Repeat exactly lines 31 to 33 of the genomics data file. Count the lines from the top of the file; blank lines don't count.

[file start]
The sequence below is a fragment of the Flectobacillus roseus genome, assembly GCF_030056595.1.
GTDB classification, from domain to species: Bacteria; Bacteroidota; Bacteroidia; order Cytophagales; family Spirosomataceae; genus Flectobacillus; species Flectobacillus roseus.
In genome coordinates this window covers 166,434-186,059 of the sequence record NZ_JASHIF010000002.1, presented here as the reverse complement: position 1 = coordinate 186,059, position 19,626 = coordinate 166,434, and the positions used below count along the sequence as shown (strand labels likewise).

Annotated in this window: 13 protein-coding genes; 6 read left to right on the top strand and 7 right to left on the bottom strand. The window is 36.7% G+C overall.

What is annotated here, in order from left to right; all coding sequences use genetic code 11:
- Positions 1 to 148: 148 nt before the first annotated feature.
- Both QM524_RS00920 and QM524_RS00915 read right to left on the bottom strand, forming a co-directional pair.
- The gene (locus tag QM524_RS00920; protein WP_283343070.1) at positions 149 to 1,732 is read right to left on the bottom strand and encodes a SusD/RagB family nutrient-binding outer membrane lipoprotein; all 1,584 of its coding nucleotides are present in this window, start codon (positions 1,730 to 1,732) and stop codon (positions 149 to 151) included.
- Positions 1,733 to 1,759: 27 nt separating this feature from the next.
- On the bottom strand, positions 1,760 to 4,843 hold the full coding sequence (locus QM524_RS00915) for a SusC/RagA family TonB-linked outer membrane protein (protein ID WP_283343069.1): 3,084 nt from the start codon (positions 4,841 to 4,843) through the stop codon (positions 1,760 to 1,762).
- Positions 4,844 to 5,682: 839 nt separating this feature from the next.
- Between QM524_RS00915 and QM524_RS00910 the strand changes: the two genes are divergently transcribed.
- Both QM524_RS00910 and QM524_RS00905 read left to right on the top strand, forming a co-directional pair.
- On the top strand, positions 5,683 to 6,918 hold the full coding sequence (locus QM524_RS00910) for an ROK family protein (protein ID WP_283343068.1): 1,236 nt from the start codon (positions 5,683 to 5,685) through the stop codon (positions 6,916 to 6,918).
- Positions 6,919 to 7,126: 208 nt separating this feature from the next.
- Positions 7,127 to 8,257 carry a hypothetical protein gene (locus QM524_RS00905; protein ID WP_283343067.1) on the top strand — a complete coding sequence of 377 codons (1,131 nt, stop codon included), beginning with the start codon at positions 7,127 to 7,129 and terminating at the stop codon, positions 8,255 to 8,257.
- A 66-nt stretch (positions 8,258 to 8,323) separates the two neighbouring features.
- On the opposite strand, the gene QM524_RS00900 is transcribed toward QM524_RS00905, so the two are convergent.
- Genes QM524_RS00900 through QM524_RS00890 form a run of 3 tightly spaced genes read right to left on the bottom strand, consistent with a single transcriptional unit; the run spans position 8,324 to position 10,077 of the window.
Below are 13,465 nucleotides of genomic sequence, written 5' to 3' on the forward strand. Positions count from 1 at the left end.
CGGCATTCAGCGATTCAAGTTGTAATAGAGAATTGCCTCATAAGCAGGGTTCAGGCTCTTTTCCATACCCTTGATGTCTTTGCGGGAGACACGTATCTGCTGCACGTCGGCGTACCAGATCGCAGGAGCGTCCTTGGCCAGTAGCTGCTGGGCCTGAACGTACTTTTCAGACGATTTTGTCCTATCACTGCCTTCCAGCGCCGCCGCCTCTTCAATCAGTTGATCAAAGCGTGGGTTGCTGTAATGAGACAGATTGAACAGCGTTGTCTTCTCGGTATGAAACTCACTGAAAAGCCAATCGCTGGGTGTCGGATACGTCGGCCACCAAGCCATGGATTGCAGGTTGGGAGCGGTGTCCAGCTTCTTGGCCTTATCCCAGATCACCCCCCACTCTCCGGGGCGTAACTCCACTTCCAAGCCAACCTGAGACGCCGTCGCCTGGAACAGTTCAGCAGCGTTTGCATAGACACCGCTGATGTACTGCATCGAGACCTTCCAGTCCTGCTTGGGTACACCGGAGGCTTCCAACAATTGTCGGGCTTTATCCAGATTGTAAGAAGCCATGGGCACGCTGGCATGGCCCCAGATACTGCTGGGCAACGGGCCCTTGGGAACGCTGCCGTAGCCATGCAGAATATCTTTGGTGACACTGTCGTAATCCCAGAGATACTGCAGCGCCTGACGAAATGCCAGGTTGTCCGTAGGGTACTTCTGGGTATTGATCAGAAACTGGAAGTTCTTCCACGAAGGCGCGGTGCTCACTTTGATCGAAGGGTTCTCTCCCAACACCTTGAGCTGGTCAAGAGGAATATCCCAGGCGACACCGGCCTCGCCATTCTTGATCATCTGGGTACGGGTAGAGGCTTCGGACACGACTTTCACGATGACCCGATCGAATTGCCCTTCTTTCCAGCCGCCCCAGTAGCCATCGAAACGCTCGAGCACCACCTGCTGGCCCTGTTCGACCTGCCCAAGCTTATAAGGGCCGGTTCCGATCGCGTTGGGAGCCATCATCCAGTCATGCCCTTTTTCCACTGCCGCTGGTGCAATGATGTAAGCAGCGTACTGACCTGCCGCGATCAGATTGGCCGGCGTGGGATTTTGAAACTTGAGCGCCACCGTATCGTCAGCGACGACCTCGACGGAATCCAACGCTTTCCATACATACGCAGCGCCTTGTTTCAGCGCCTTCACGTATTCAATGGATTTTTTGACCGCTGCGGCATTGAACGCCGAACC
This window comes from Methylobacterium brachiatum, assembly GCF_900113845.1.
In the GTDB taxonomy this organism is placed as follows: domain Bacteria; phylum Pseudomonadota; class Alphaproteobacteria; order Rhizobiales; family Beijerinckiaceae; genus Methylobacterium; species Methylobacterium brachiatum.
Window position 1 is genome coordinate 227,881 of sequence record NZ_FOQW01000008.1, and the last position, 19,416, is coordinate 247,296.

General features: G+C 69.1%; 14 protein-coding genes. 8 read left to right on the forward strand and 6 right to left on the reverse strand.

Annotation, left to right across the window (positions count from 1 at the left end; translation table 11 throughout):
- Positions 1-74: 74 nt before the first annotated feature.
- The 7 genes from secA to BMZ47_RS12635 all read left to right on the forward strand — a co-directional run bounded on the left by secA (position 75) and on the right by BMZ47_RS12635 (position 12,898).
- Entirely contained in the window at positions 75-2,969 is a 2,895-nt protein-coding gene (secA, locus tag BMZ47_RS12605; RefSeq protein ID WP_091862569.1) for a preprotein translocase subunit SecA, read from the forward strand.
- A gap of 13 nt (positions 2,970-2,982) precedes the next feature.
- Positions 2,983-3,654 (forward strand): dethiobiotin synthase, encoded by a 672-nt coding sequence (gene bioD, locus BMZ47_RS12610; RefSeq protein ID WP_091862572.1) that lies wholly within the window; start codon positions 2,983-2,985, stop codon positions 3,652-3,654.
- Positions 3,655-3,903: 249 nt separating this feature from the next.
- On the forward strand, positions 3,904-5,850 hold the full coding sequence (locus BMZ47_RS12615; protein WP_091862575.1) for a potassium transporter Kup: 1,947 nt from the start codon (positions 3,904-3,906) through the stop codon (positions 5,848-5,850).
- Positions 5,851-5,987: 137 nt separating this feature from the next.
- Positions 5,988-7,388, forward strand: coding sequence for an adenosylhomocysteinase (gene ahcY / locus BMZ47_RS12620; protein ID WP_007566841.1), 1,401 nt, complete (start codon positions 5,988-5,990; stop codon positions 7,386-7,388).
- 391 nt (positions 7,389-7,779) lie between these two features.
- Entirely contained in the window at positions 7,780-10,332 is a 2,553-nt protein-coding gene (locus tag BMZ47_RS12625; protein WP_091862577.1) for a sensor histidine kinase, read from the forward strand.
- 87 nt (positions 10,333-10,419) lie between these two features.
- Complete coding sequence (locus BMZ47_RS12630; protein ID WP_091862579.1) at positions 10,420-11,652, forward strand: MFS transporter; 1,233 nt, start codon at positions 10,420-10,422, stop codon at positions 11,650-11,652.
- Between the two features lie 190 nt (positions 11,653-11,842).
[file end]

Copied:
- Positions 2,983-3,654 (forward strand): dethiobiotin synthase, encoded by a 672-nt coding sequence (gene bioD, locus BMZ47_RS12610; RefSeq protein ID WP_091862572.1) that lies wholly within the window; start codon positions 2,983-2,985, stop codon positions 3,652-3,654.
- Positions 3,655-3,903: 249 nt separating this feature from the next.
- On the forward strand, positions 3,904-5,850 hold the full coding sequence (locus BMZ47_RS12615; protein WP_091862575.1) for a potassium transporter Kup: 1,947 nt from the start codon (positions 3,904-3,906) through the stop codon (positions 5,848-5,850).